I'm getting my head around DDD and how to build up an C# Project structure for an .Net Core WebApp. I searched quite a bit around the web, for example How to structure a Domain Driven Design in an Onion Architecture?, https://github.com/zkavtaskin/Domain-Driven-Design-Example and several Pluralsight courses.
What bogs me is the fact, that this HelloWorld-examples don't seem to work very well in the real life: Let's say we build the propagated onion structure of Application, Domain and Infrastructure. Application would in this case be the WebApi-part, Domain the Domain-Services, Entities, Value Objects etc. and Infrastructure the implementation of the Interfaces defined in the Domain-Assembly.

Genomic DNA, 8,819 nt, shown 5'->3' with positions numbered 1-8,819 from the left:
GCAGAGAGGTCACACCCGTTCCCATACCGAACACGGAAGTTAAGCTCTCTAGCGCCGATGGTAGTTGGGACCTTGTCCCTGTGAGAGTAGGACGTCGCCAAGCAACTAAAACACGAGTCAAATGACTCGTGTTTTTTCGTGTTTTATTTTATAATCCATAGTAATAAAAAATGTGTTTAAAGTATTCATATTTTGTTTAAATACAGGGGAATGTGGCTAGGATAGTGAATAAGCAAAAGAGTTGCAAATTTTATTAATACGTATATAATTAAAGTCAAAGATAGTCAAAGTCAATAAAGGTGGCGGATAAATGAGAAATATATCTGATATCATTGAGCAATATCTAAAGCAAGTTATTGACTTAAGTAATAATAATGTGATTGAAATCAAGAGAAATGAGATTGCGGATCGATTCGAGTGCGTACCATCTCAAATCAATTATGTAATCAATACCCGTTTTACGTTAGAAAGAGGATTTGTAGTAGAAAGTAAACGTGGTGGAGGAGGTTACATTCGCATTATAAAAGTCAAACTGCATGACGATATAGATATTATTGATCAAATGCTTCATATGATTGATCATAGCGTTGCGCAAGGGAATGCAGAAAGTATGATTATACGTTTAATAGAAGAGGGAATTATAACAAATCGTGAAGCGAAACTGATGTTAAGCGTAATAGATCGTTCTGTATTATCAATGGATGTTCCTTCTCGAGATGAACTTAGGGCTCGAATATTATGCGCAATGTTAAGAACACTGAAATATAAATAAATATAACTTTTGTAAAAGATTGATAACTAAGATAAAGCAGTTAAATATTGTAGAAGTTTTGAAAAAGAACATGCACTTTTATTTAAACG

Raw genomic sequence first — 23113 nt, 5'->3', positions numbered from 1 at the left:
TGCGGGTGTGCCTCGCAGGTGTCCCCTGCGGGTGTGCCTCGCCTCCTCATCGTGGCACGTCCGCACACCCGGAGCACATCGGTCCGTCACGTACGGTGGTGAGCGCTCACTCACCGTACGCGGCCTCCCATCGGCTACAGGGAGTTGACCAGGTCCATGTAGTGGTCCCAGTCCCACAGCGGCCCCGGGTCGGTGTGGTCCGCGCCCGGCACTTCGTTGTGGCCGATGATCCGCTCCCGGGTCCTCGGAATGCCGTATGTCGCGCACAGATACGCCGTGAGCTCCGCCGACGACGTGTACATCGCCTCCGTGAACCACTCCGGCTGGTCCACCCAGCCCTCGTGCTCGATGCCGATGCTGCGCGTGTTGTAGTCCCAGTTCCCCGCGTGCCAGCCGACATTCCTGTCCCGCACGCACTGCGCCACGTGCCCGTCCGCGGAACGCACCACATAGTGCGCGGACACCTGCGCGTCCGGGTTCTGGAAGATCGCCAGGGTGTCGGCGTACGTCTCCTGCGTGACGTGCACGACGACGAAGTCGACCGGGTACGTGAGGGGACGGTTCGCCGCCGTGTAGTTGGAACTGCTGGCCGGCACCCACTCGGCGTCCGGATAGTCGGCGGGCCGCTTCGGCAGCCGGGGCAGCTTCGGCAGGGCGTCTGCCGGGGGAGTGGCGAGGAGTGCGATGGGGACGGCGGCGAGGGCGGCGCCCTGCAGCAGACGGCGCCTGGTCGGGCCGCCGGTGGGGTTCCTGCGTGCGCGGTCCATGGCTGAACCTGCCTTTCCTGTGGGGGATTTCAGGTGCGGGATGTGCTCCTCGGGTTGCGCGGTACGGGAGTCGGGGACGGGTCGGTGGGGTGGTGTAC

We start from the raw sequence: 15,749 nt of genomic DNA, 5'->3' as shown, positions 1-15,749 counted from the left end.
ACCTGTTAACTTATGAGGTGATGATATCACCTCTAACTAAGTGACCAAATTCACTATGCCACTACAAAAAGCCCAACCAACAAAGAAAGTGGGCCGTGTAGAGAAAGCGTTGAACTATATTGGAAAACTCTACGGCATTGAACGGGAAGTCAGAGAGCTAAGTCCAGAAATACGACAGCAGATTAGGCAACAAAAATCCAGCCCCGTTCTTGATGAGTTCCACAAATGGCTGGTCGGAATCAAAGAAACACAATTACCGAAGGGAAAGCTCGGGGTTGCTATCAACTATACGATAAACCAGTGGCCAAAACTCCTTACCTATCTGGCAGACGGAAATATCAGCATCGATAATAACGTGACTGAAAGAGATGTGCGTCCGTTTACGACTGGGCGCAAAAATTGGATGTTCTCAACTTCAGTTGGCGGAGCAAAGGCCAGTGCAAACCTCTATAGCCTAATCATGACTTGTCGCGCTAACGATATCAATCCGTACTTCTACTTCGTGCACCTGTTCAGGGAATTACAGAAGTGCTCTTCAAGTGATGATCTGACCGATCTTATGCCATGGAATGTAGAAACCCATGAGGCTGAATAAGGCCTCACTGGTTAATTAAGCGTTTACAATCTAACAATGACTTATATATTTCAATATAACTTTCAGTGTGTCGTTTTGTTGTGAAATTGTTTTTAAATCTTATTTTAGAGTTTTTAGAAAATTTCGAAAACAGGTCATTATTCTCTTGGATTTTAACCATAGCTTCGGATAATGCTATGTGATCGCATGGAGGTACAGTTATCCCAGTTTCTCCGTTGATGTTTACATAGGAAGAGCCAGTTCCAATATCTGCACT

So far so good, but with this approach, I'd need to define every bit of helping code in the Domain-Layer. For Services, Handlers, etc. I could define just the Interfaces and let the implementation inject from the Infrastructure-layer. But as soon as I started coding like this, I had folders like Attributes, Handlers (low level services for REST, Files etc.) and a ton of other technical stuff in my domain-layer. For the sake of testing, I tried to revert the dependency, so the Domain targets the Infrastructure. This allows to move all the supporting code and low-level handlers to the Infrastructure, but makes communication awkward: Since the entities and value objects are still in the Domain, the Infrastructure doesn't know them anymore, so I'd need to map them to DTOs, adding another mapping layer just for this communication.
From reading Eric Evans book, I took the idea, that the Domain-Layer should be written in the ubiquitous language, be technical agnostic and be the communcation platform with the domain experts. But I can't find a good solution to have the both of best worlds. Am I missing something crucial here?